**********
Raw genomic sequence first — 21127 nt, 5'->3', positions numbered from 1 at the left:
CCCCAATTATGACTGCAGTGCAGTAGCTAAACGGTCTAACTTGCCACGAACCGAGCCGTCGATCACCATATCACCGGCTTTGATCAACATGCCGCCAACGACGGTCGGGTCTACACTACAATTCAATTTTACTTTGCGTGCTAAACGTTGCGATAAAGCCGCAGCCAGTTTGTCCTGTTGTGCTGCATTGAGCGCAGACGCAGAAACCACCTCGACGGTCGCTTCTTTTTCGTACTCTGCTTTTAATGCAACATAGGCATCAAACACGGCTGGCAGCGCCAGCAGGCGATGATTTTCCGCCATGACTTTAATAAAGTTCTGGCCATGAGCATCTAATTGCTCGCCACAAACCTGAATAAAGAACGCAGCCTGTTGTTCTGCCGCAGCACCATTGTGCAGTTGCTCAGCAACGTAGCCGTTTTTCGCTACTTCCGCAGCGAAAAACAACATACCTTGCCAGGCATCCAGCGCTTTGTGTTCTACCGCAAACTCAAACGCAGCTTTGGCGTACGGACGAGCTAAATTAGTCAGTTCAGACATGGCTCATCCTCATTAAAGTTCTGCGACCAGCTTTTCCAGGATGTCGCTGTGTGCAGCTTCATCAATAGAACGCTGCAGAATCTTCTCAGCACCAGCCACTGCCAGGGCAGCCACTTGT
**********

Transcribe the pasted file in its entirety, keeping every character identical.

Raw genomic sequence first — 21127 nt, 5'->3', positions numbered from 1 at the left:
CCCCAATTATGACTGCAGTGCAGTAGCTAAACGGTCTAACTTGCCACGAACCGAGCCGTCGATCACCATATCACCGGCTTTGATCAACATGCCGCCAACGACGGTCGGGTCTACACTACAATTCAATTTTACTTTGCGTGCTAAACGTTGCGATAAAGCCGCAGCCAGTTTGTCCTGTTGTGCTGCATTGAGCGCAGACGCAGAAACCACCTCGACGGTCGCTTCTTTTTCGTACTCTGCTTTTAATGCAACATAGGCATCAAACACGGCTGGCAGCGCCAGCAGGCGATGATTTTCCGCCATGACTTTAATAAAGTTCTGGCCATGAGCATCTAATTGCTCGCCACAAACCTGAATAAAGAACGCAGCCTGTTGTTCTGCCGCAGCACCATTGTGCAGTTGCTCAGCAACGTAGCCGTTTTTCGCTACTTCCGCAGCGAAAAACAACATACCTTGCCAGGCATCCAGCGCTTTGTGTTCTACCGCAAACTCAAACGCAGCTTTGGCGTACGGACGAGCTAAATTAGTCAGTTCAGACATGGCTCATCCTCATTAAAGTTCTGCGACCAGCTTTTCCAGGATGTCGCTGTGTGCAGCTTCATCAATAGAACGCTGCAGAATCTTCTCAGCACCAGCCACTGCCAGGGCAGCCACTTGT